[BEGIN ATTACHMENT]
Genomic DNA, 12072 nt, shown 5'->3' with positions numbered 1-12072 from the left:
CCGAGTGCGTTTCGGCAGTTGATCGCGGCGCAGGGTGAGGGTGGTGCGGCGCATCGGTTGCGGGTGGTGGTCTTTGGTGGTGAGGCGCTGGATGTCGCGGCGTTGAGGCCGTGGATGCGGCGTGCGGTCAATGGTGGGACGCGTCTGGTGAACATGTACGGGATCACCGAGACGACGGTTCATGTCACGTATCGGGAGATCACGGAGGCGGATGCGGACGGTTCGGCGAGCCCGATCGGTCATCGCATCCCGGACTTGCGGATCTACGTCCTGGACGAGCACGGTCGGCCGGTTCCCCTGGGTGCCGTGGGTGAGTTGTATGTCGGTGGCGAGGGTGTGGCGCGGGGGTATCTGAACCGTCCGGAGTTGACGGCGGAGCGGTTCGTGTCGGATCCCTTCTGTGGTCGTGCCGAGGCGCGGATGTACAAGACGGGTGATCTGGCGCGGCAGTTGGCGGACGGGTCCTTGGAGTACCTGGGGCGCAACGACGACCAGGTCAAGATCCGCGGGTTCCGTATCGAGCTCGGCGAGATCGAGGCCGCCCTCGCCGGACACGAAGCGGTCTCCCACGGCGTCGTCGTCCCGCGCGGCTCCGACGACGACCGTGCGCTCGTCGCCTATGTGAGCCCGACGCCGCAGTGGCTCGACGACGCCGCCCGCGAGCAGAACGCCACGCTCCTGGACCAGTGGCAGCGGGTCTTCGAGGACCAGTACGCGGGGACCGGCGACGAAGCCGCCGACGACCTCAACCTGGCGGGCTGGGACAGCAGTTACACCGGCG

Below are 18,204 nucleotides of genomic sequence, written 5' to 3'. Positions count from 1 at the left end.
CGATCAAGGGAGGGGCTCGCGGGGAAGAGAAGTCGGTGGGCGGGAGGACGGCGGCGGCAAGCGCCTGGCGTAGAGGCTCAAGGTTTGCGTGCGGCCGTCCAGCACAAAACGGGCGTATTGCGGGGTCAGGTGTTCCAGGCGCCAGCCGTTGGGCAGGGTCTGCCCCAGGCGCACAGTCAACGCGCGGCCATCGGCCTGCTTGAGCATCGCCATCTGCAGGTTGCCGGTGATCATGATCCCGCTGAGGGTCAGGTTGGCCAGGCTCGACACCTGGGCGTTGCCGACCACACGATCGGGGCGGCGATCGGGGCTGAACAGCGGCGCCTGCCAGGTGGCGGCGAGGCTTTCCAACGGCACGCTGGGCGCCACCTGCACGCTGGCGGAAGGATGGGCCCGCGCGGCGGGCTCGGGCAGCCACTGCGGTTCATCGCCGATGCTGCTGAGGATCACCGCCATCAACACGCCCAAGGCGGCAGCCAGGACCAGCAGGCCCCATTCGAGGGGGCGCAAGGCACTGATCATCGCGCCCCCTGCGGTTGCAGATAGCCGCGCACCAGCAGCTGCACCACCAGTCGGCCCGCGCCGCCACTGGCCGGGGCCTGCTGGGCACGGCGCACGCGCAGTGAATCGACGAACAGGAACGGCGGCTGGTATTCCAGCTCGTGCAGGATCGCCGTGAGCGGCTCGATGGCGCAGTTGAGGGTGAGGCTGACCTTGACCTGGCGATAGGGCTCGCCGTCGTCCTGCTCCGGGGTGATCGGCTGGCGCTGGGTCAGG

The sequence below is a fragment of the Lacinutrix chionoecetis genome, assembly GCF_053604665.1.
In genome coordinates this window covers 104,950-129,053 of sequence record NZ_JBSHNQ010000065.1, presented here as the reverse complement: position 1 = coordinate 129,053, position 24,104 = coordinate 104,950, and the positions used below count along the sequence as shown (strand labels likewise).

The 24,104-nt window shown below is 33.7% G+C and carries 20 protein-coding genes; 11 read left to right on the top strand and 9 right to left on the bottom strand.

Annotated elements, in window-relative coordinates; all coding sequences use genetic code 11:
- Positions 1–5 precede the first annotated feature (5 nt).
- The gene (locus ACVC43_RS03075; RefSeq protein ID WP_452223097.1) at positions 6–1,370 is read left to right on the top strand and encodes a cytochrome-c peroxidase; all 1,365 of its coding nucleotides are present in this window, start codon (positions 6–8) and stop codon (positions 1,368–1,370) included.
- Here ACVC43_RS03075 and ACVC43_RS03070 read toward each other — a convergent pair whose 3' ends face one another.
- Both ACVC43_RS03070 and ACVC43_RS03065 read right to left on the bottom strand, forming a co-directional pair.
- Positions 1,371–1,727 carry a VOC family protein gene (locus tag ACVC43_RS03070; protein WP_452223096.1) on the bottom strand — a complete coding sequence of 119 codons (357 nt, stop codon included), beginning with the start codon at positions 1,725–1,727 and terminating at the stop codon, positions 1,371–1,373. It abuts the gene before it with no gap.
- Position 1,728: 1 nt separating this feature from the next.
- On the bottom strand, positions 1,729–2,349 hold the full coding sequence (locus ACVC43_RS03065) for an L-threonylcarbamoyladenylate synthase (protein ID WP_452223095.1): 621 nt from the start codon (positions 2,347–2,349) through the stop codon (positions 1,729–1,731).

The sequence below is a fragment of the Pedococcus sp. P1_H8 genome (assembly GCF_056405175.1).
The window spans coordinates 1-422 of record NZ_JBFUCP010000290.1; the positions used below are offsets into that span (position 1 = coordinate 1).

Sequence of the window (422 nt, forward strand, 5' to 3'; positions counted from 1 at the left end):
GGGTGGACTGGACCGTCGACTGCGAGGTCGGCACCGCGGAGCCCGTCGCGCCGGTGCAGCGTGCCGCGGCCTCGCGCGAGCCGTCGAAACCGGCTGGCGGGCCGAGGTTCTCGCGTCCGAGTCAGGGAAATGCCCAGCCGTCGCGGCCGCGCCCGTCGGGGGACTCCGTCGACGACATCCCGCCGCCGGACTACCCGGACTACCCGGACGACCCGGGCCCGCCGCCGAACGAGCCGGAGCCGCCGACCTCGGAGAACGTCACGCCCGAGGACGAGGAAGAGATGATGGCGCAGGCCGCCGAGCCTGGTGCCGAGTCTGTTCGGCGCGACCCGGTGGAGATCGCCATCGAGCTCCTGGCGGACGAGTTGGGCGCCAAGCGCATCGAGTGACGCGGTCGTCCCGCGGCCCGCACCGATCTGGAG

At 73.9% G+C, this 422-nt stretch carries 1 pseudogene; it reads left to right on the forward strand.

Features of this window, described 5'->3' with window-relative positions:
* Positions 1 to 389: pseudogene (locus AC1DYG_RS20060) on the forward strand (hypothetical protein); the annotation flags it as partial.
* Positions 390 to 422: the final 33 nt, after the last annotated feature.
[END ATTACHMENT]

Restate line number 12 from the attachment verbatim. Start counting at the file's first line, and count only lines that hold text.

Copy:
- Both ACVC43_RS03070 and ACVC43_RS03065 read right to left on the bottom strand, forming a co-directional pair.